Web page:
It might not be up there with "one small step for man" but it did the job – sort of. "Dawn is happening, day is breaking behind us," intoned Adrian Chiles yesterday as he welcomed viewers to the first edition of Daybreak, ITV's much vaunted replacement for GMTV. But far from heralding a brave new era in breakfast time infotainment, it was more a case of Groundhog Day for those who had set their alarms to join Chiles and his co-host, Christine Bleakley, for their first day on the job.
Much is unrecognisable from the old show, which for the best part of two decades proved popular with both viewers and advertisers. The revamped version has a flashy new set with a stunning view over London (no doubt to highlight BBC Breakfast's impending and ideologically driven move to Salford), not to mention the two big-money signings at the helm. But a reliance on tabloid follow-ups, soft soap interviews, celebrity news, weather and sport brought to you by a cast of telegenic young presenters remains firmly at its beating heart.
Not that there weren't a few banal innovations. Viewers were invited to vote on their favourite quirky story of the day, and the inaugural winner – a skateboarding dog – demonstrated that the spirit of Nationwide circa 1979 remains alive and well in TV land. There was also the opportunity to win £100,000 – yours by the simple expedient of paying £1.50, or "considerably more" if using a mobile, to answer the bewilderingly simple question: "How long is a century?"
Simple, of course, is exactly what the art of television presenting is supposed to look like, though anyone who has been in front of a camera will know it is anything but. After their twin fallouts with the BBC, Chiles and Bleakley seemed keen to prove to their new paymasters in commercial television that they are worth every penny of their considerable salaries – much rests on their ability to to recreate the sofa chemistry which was such a hit on the corporation's teatime slot.
Yesterday morning, despite the vastness of the mauve sofa on which they were perched, leaning precariously forward towards the camera as if trying to lick it, it seemed at one point as if the former The One Show duo were clinging to each other for dear life.
Bleakley, resplendent in a beige sweater dress, looked like she was concentrating on trying to hold onto her breakfast. The lugubrious everyman that is Chiles sought to diffuse the obvious tension with a few self-effacing jokes which were met with gales of unwarranted laughter from the studio crew.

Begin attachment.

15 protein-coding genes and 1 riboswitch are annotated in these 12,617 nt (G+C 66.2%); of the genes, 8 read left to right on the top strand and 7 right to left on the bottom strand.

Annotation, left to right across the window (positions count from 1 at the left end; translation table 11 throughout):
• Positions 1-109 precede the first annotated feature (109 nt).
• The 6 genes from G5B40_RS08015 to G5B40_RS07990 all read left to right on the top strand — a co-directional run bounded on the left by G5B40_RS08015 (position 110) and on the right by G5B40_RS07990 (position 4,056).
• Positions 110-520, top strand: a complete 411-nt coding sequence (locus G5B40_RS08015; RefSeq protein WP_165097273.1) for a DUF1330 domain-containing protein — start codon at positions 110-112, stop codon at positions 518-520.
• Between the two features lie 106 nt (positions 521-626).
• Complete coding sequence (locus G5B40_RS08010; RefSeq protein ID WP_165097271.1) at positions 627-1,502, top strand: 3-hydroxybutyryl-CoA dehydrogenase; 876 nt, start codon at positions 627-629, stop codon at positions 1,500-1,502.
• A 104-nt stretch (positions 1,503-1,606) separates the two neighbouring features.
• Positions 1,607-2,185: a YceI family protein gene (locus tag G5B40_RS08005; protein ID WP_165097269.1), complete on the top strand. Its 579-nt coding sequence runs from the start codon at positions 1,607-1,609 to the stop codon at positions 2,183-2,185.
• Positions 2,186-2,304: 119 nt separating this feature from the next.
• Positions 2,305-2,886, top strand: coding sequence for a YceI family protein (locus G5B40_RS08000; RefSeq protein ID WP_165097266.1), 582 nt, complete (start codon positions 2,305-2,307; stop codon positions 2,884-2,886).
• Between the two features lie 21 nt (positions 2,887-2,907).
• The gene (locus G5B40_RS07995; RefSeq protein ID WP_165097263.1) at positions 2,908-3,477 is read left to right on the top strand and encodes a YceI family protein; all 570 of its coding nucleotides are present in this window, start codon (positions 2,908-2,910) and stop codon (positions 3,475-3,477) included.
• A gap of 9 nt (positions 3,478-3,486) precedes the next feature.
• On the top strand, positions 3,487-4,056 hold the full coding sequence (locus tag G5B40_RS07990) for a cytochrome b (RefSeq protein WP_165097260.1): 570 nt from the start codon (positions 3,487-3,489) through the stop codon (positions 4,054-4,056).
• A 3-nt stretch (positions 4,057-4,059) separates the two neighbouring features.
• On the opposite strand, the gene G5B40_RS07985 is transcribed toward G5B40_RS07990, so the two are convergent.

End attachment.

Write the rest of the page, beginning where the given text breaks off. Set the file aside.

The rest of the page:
The studio itself was as much a star of the first day as the presenters, as we were invited to join them on an inspection which petered out soon after being introduced to the studio clock ("big hand, little hand... err").
One of the more toe-curling moments came later in the show when Chiles strode across the floor to swap patronisingly blokeish comments about the England women's rugby team with the show's sports editor, Dan Lobb, as if they were propped up at the bar of their local.
The first-day coup was enticing Tony Blair to appear. The former Prime Minister was among the first politicians to realise that he could reach more voters on the GMTV sofa than by being flayed alive by John Humphrys in the Today studio, and so perhaps he was repaying that debt. To their credit, the presenters elicited something of a scoop by getting Blair to admit he was considering cancelling future book signings after last weekend's protests.
If there is to be some chemistry in Daybreak it could be between Bleakley and Kate Garraway, the ousted former presenter. The latter displayed an admirable disregard for the inane niceties of breakfast telly, refusing to trade compliments as she was forced to play second fiddle to her replacement – holding out the delicious prospect of stilettos at dawn in the weeks to come. Now that would be worth getting up at 6am for.
How 'Daybreak' unfolded
0600: "Dawn is happening, day is breaking behind us," says Chiles. We get our first glimpse of the new set and newsreader Tasmin Lucia Khan.
0630: "We've never done a show lasting longer than half an hour," Chiles quips.
0645: Viewers are asked to choose their favourite story – a skateboarding dog, a knobbly carrot and a mobility scooter display team are the options. The dog wins.
0710: John Stapleton returns with his report on the collapse of Farepak, four years on.
0725: Chiles engages in some awkward banter with sports editor Dan Lobb.
0732: Weather reporter Lucy Verasamy brings news of rain from the West – and an update on the dawn over Ilkley Moor.
0750: New babies in Kirkcaldy are shown, marking the birth of Daybreak – but none want to be called Adrian.
0800: Former GMTV presenter Kate Garraway squares up to Bleakley – and wins.
0825: Tony Blair explains why he is not "kicking Gordon Brown while he is down".
0830: "We have survived," Bleakley says.